I started a project this summer where I read one book from each bookshelf of the Children’s (Juvenile Fiction) section of the library. The book I choose has to be one I’ve never read before – and I can’t read a book in a series I’ve read part of. After I read each book, I write a short review and post it where I post all the other books I read, on my reading blog. I’m enjoying this project so much, it’s fun to pick a book I’ve never heard of and find a treasure, or to pick one I’ve glanced at but never picked up. I find myself nearing the end of the section now, and I’m all exited to start at the beginning again – but maybe I should pick an entirely new section in the library? Or maybe I should just take a break? Probably not.
Here are the first five books in the tour of the Children’s Section:
#1: Baby Island (Carol Ryrie Brink)
This was the first book. I picked it because of the ridiculous cover, the hilarious premise (two little girls who love babies are shipwrecked on a desert island with a bunch of babies!), and the fact that there is a local band I like called Baby Island.
The book takes place almost wholly on the island, and the sisters have lots of adventures with the babies. It’s pretty improbable. I mean, can you imagine being 12 and shipwrecked and being able to keep 5 younger kids alive for months? I donno. But it’s fun. And I can see that this is probably a story I would have loved as a little girl in this dreamy sort of way. It’s an older book, published in 1937, and I remember I noticed some racist language in it as I was reading, but I already returned it to the library, so I can’t say what it was for sure. That always makes me like a book a little less.
#2: The House With a Clock In Its Walls (John Bellairs)
This was awesome. I’d heard John Bellairs’ name before and it was connected to Edward Gorey in my head somehow, but I’d never read any of his books. After this one, I’m planning to read more in this series.
This story about Lewis Barnavelt, his uncle Johnathan, and their neighbor Florence is wonderfully gothic, funny at times, and had just the right amount of creepiness and magic. Lewis is sent to live with his uncle in the town of New Zebedee after his parents die. As he settles in he learns about the magical history of his uncle’s house and begins to get involved with the strange mysteries that surround it.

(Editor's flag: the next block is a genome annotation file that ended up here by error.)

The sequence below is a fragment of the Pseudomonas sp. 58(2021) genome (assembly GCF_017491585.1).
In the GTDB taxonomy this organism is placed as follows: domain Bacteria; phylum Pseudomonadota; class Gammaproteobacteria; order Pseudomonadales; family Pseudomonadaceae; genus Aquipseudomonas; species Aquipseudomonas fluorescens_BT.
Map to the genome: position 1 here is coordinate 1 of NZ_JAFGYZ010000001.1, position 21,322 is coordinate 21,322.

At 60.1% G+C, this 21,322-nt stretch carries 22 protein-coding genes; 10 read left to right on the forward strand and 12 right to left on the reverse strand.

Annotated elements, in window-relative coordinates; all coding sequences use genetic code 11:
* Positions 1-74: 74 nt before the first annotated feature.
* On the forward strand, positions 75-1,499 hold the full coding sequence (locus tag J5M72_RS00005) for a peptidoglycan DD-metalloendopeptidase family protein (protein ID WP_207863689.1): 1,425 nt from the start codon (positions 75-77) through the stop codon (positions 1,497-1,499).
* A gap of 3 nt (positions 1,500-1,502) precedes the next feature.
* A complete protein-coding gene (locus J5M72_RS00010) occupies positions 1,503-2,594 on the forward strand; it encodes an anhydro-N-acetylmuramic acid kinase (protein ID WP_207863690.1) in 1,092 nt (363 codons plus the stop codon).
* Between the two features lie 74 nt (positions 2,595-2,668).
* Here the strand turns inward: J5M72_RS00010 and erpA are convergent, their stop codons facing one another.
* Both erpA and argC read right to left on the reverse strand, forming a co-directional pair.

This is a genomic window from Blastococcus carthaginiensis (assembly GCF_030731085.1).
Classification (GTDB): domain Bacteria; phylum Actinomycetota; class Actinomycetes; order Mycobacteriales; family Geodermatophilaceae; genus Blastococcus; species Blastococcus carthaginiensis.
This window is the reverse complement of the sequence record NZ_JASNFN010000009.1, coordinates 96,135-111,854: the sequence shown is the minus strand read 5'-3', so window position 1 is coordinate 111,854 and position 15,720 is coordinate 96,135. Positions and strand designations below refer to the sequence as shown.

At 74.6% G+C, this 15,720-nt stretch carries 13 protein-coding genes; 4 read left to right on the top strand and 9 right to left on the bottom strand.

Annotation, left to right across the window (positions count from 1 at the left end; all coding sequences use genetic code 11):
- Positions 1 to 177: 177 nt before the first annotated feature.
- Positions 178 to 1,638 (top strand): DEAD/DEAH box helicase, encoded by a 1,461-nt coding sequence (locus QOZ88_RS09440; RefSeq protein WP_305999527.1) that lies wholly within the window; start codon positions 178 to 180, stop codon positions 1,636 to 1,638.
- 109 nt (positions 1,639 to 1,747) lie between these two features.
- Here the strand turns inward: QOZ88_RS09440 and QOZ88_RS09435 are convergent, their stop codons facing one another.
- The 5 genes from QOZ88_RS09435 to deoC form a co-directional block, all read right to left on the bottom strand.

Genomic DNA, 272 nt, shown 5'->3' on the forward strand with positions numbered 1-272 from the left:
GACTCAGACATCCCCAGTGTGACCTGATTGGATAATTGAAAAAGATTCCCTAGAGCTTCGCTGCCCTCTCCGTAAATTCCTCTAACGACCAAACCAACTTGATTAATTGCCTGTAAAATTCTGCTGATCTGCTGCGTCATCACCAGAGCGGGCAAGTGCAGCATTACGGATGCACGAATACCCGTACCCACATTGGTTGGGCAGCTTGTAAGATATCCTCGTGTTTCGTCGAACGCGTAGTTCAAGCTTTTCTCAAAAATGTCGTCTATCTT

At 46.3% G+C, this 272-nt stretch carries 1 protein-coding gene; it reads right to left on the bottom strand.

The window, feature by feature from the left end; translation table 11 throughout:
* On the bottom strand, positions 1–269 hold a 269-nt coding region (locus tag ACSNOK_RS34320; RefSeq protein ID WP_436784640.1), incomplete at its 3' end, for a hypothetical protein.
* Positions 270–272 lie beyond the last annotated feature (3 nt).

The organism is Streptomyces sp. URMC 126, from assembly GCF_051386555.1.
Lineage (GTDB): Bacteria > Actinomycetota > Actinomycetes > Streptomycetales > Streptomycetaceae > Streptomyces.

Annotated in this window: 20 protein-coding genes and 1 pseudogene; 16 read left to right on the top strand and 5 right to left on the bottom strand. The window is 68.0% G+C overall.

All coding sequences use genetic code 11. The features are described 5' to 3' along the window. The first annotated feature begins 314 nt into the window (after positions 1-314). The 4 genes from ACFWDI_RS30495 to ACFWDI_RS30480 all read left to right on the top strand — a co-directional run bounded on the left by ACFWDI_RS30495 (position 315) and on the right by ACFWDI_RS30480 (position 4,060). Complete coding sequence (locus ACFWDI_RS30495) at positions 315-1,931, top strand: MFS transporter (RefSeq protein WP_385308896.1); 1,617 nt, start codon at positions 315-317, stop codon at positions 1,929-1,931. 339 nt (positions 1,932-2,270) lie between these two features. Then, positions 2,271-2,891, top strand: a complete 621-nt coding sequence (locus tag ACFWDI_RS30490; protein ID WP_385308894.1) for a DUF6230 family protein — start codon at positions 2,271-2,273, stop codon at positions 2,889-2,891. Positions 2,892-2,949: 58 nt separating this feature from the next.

#3: Anything But Typical (Nora Raleigh Baskin)
This wasn’t great, but it was a pretty good depiction from the point of view of an autistic boy. I liked that Jason (the narrator) was less mature than Taylor (of Beverly Brenna’s Waiting For No One series). Seeing the events in the story through his perspective was eye-opening, and his struggles with school, family, and girls seemed real. Overall though, the story didn’t keep me very interested.
#4: The Various (Steve Augarde)
When Midge goes off by herself to stay with her uncle on his farm for the summer, she falls immediately in love with the place. Soon though, she becomes involved in the lives of The Various, who live in the wild, impenetrable forest overlooking the farm. Maybe her involvement is not by chance.
This book was amazing. I put the next one in the trilogy on hold as soon as I finished reading it. I really enjoyed Augarde’s portrayal of The Various, their culture, tribes, and especially their speech. It was very well-written.
#5: The Lace Dowry (Andrea Cheng)
In The Lace Dowry, Juli is a 12-year-old girl in 1930’s Budapest who yearns to have adventures like the explorers she reads about in books. Her mother though, has different plans for her, and commissions a lace tablecloth from the famous lace-makers of Halas for Juli’s dowry. Juli’s world grows larger as she gets a glimpse of the rural poor countryside and becomes friends with the lace maker’s daughter.